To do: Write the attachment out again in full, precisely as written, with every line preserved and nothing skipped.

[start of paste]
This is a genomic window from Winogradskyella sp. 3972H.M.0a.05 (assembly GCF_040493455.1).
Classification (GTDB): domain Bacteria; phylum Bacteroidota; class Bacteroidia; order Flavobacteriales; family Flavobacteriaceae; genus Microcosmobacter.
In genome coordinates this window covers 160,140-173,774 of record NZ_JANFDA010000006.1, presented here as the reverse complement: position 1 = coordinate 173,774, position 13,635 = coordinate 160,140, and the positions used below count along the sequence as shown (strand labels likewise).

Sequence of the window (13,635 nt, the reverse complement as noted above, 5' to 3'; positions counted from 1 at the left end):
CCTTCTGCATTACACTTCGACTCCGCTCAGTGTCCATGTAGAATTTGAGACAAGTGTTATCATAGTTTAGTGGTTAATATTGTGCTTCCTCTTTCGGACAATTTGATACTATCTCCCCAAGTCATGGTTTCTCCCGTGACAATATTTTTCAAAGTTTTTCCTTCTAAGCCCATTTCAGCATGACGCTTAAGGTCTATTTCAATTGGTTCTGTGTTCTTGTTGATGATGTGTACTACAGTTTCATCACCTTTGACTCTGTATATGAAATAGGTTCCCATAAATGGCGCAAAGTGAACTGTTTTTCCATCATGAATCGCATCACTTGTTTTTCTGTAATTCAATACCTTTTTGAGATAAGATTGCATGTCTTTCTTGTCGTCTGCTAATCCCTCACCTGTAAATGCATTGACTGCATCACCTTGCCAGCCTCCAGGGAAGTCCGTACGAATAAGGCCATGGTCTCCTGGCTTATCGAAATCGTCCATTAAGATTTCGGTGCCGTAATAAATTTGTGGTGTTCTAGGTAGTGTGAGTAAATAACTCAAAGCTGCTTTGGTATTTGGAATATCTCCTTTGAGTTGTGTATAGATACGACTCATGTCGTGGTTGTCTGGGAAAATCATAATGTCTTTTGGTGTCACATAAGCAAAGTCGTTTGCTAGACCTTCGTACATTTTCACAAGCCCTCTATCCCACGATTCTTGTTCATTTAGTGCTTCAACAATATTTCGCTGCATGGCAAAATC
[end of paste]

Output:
This is a genomic window from Winogradskyella sp. 3972H.M.0a.05 (assembly GCF_040493455.1).
Classification (GTDB): domain Bacteria; phylum Bacteroidota; class Bacteroidia; order Flavobacteriales; family Flavobacteriaceae; genus Microcosmobacter.
In genome coordinates this window covers 160,140-173,774 of record NZ_JANFDA010000006.1, presented here as the reverse complement: position 1 = coordinate 173,774, position 13,635 = coordinate 160,140, and the positions used below count along the sequence as shown (strand labels likewise).

Sequence of the window (13,635 nt, the reverse complement as noted above, 5' to 3'; positions counted from 1 at the left end):
CCTTCTGCATTACACTTCGACTCCGCTCAGTGTCCATGTAGAATTTGAGACAAGTGTTATCATAGTTTAGTGGTTAATATTGTGCTTCCTCTTTCGGACAATTTGATACTATCTCCCCAAGTCATGGTTTCTCCCGTGACAATATTTTTCAAAGTTTTTCCTTCTAAGCCCATTTCAGCATGACGCTTAAGGTCTATTTCAATTGGTTCTGTGTTCTTGTTGATGATGTGTACTACAGTTTCATCACCTTTGACTCTGTATATGAAATAGGTTCCCATAAATGGCGCAAAGTGAACTGTTTTTCCATCATGAATCGCATCACTTGTTTTTCTGTAATTCAATACCTTTTTGAGATAAGATTGCATGTCTTTCTTGTCGTCTGCTAATCCCTCACCTGTAAATGCATTGACTGCATCACCTTGCCAGCCTCCAGGGAAGTCCGTACGAATAAGGCCATGGTCTCCTGGCTTATCGAAATCGTCCATTAAGATTTCGGTGCCGTAATAAATTTGTGGTGTTCTAGGTAGTGTGAGTAAATAACTCAAAGCTGCTTTGGTATTTGGAATATCTCCTTTGAGTTGTGTATAGATACGACTCATGTCGTGGTTGTCTGGGAAAATCATAATGTCTTTTGGTGTCACATAAGCAAAGTCGTTTGCTAGACCTTCGTACATTTTCACAAGCCCTCTATCCCACGATTCTTGTTCATTTAGTGCTTCAACAATATTTCGCTGCATGGCAAAATC